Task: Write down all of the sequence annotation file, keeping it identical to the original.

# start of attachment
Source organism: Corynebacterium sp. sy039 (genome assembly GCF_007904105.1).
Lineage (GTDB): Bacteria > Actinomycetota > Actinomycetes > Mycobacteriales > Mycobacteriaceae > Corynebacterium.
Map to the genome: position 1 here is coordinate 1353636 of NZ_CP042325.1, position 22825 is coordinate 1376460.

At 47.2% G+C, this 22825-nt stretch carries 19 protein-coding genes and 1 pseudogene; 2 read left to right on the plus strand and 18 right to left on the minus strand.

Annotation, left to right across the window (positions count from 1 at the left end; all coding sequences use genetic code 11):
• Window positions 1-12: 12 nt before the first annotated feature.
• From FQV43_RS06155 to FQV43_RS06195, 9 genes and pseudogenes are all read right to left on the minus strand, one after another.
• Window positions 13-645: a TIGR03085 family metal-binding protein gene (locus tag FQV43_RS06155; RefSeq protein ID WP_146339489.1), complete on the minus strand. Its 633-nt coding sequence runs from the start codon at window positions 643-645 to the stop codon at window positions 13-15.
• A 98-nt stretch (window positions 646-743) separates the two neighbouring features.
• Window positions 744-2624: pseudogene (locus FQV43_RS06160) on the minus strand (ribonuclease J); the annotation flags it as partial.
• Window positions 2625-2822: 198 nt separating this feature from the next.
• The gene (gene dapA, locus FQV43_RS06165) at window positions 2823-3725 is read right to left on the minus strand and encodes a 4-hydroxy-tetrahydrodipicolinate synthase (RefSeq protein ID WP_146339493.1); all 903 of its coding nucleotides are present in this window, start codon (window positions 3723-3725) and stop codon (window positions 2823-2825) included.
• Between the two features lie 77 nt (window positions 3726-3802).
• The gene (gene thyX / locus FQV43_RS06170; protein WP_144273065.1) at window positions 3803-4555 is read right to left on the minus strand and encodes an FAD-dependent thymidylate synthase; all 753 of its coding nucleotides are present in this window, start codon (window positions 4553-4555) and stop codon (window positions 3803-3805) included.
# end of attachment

Source organism: Corynebacterium sp. sy039 (genome assembly GCF_007904105.1).
Lineage (GTDB): Bacteria > Actinomycetota > Actinomycetes > Mycobacteriales > Mycobacteriaceae > Corynebacterium.
Map to the genome: position 1 here is coordinate 1353636 of NZ_CP042325.1, position 22825 is coordinate 1376460.

At 47.2% G+C, this 22825-nt stretch carries 19 protein-coding genes and 1 pseudogene; 2 read left to right on the plus strand and 18 right to left on the minus strand.

Annotation, left to right across the window (positions count from 1 at the left end; all coding sequences use genetic code 11):
• Window positions 1-12: 12 nt before the first annotated feature.
• From FQV43_RS06155 to FQV43_RS06195, 9 genes and pseudogenes are all read right to left on the minus strand, one after another.
• Window positions 13-645: a TIGR03085 family metal-binding protein gene (locus tag FQV43_RS06155; RefSeq protein ID WP_146339489.1), complete on the minus strand. Its 633-nt coding sequence runs from the start codon at window positions 643-645 to the stop codon at window positions 13-15.
• A 98-nt stretch (window positions 646-743) separates the two neighbouring features.
• Window positions 744-2624: pseudogene (locus FQV43_RS06160) on the minus strand (ribonuclease J); the annotation flags it as partial.
• Window positions 2625-2822: 198 nt separating this feature from the next.
• The gene (gene dapA, locus FQV43_RS06165) at window positions 2823-3725 is read right to left on the minus strand and encodes a 4-hydroxy-tetrahydrodipicolinate synthase (RefSeq protein ID WP_146339493.1); all 903 of its coding nucleotides are present in this window, start codon (window positions 3723-3725) and stop codon (window positions 2823-2825) included.
• Between the two features lie 77 nt (window positions 3726-3802).
• The gene (gene thyX / locus FQV43_RS06170; protein WP_144273065.1) at window positions 3803-4555 is read right to left on the minus strand and encodes an FAD-dependent thymidylate synthase; all 753 of its coding nucleotides are present in this window, start codon (window positions 4553-4555) and stop codon (window positions 3803-3805) included.